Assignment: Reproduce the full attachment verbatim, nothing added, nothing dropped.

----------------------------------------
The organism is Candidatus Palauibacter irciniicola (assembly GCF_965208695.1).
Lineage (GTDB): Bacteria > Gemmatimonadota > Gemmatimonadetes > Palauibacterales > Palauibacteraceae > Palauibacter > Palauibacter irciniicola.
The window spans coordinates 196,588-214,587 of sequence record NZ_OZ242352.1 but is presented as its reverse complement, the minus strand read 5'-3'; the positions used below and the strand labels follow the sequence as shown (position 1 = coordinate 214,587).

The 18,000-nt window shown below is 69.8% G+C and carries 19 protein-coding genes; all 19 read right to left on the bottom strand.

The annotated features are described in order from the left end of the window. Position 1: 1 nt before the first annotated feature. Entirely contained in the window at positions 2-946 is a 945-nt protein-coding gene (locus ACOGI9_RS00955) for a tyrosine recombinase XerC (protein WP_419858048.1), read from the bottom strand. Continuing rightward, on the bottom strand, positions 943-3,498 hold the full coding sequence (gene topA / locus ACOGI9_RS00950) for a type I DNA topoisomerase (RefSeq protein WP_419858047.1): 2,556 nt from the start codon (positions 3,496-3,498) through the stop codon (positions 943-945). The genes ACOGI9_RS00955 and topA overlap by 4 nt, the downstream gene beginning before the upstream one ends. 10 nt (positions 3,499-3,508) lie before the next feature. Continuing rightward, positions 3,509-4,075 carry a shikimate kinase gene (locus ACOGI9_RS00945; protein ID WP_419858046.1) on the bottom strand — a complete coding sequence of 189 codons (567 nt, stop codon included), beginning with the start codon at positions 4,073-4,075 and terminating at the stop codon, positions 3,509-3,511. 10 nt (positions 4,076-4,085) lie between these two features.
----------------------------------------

The organism is Candidatus Palauibacter irciniicola (assembly GCF_965208695.1).
Lineage (GTDB): Bacteria > Gemmatimonadota > Gemmatimonadetes > Palauibacterales > Palauibacteraceae > Palauibacter > Palauibacter irciniicola.
The window spans coordinates 196,588-214,587 of sequence record NZ_OZ242352.1 but is presented as its reverse complement, the minus strand read 5'-3'; the positions used below and the strand labels follow the sequence as shown (position 1 = coordinate 214,587).

The 18,000-nt window shown below is 69.8% G+C and carries 19 protein-coding genes; all 19 read right to left on the bottom strand.

The annotated features are described in order from the left end of the window. Position 1: 1 nt before the first annotated feature. Entirely contained in the window at positions 2-946 is a 945-nt protein-coding gene (locus ACOGI9_RS00955) for a tyrosine recombinase XerC (protein WP_419858048.1), read from the bottom strand. Continuing rightward, on the bottom strand, positions 943-3,498 hold the full coding sequence (gene topA / locus ACOGI9_RS00950) for a type I DNA topoisomerase (RefSeq protein WP_419858047.1): 2,556 nt from the start codon (positions 3,496-3,498) through the stop codon (positions 943-945). The genes ACOGI9_RS00955 and topA overlap by 4 nt, the downstream gene beginning before the upstream one ends. 10 nt (positions 3,499-3,508) lie before the next feature. Continuing rightward, positions 3,509-4,075 carry a shikimate kinase gene (locus ACOGI9_RS00945; protein ID WP_419858046.1) on the bottom strand — a complete coding sequence of 189 codons (567 nt, stop codon included), beginning with the start codon at positions 4,073-4,075 and terminating at the stop codon, positions 3,509-3,511. 10 nt (positions 4,076-4,085) lie between these two features.